Denver Christians mourn Tebow’s departure, say they’ll root from afar
Tim Tebow will now be "Tebowing" for the New York Jets.
March 21st, 2012
02:28 PM ET

Denver Christians mourn Tebow’s departure, say they’ll root from afar

By Dan Merica, CNN

(CNN) – When star quarterback Peyton Manning signed with the Denver Broncos this week, Denver pastor Jim Mackey signed at the thought that Tim Tebow probably wouldn’t be wearing Broncos blue and orange next season. The Broncos don’t need two star quarterbacks and the New York Jets announced Wednesday that Tebow is now theirs.

“It was a topic of conversation last night,” Mackey said in a phone interview Wednesday, describing Tuesday night services at his Next Level Church.

“It is an emotional thing and a bit more emotional for people who have connected with Tebow’s expression of faith,” Mackey said. “Rather than just a QB controversy, which is not unique in the NFL, this does seem to have hit more of a personal nerve for those in the Christian community.”

Mackey’s church meets Tuesday nights, not Sunday mornings, because Mackey believes Sunday is a day for people to do Colorado things – skiing, hiking and Broncos games.

Tebow, who helped turn the bottom-dwelling Broncos into a playoff team last year, transcended sports with his overt professions of faith and his late game heroics, which led some to believe that God was on the young quarterback’s side.

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Throughout the season, Tebow’s jersey was flying off the racks and “Tebowing” – the act of getting down on one knee and praying while everyone around you does something else – became to be an internet meme and widely recognized symbol. Tebow quickly became the public face of FRS Company and Jockey; for months, it was hard to click on ESPN without hearing his name.

“Tim Tebow seems to have won the hearts of not only football fans in Denver but the people here at large,” said Rob Brendle, pastor at the evangelical Denver United Church. “One of the most exciting aspects of last season was that casual sports fans and those who aren’t even interested in football, like my wife, became captivated by the influence of Tim Tebow.”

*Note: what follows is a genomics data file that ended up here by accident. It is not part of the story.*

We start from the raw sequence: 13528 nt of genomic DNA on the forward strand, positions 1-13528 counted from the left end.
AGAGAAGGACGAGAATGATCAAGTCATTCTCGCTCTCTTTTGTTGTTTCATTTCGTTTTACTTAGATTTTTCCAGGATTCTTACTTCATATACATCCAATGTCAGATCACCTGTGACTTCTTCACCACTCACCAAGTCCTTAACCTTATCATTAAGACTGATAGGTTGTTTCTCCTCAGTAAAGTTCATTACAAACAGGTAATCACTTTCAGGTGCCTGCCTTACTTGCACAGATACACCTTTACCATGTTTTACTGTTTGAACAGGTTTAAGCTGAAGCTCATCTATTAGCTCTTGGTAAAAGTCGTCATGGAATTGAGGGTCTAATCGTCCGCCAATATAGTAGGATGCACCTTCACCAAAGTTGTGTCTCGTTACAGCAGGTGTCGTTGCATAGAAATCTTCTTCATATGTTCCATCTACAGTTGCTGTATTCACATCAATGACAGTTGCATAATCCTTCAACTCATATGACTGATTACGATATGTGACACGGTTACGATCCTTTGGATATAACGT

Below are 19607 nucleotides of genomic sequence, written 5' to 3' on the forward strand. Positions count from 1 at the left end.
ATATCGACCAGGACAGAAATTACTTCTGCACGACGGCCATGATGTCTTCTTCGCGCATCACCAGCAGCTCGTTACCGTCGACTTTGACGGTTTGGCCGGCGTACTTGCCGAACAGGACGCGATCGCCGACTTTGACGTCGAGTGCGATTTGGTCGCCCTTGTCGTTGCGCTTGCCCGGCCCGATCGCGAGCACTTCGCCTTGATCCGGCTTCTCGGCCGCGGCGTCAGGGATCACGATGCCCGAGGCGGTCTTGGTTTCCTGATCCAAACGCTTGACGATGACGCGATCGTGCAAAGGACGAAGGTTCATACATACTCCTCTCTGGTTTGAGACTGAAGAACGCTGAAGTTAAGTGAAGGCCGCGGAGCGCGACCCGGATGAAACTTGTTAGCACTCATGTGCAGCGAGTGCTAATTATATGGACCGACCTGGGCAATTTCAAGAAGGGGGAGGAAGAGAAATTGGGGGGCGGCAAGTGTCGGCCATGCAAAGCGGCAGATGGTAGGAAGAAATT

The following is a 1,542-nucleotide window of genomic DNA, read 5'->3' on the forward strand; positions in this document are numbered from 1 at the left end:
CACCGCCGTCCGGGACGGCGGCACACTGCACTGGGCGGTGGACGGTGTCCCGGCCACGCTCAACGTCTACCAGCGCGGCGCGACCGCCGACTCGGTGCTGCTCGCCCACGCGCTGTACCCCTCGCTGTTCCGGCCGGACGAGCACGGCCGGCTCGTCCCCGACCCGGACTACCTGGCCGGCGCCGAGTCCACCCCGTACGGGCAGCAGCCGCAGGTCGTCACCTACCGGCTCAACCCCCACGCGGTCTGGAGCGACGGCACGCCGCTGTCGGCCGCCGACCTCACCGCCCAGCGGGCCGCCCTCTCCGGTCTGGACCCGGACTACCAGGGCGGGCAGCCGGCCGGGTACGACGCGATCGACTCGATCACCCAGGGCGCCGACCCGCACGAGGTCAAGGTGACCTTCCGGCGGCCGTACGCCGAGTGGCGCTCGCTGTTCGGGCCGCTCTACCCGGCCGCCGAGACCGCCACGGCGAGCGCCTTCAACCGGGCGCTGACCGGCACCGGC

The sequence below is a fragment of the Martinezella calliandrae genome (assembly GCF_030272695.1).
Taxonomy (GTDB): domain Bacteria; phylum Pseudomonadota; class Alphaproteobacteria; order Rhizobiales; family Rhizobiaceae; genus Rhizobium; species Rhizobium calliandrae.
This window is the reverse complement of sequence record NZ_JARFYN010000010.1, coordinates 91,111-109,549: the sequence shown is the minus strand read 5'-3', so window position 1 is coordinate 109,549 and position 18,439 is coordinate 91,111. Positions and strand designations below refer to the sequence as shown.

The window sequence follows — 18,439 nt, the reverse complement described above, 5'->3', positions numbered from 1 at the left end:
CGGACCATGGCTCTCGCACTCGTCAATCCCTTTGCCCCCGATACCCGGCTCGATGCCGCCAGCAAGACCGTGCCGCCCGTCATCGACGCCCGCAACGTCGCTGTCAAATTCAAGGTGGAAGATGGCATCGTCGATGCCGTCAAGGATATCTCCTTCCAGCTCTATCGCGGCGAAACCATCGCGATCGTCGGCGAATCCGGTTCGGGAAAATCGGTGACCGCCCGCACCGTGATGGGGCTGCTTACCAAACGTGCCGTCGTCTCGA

“Around the water cooler and in church, there is sadness at the likelihood of his departure,” Brendle said, a few hours before the Jets announcement.

Though Tebow cashed in with endorsements, he also lent his face and celebrity to causes he believed in, many in the Denver area. Like many players, Tebow invited individual fans to his games. In his last game with the Broncos, a playoff face-off with quarterback Tom Brady and the New England Patriots, Tebow hugged Kelly Faughnan, a 22-yard old female who had been diagnosed with a brain tumor and whom the Tebow Foundation had invited to the game.

Brendle said that Tebow showed that you can be both good at sports and good at giving back.

“It is hard not to cheer for the Christian kid,” Brendle said.

Jim Daly, president of the Colorado Springs-based evangelical group Focus on the Family, teamed up with Tebow for antiabortion Super Bowl ad last year. The spot illustrated how comfortable Tebow is trumpeting his Christian beliefs, even on a polarizing issue.

“I think there is going to be this period of mourning for Tim Tebow’s departure,” Daly said. “I think that that affection that people have for Tebow goes well beyond Denver and his ability to play football.”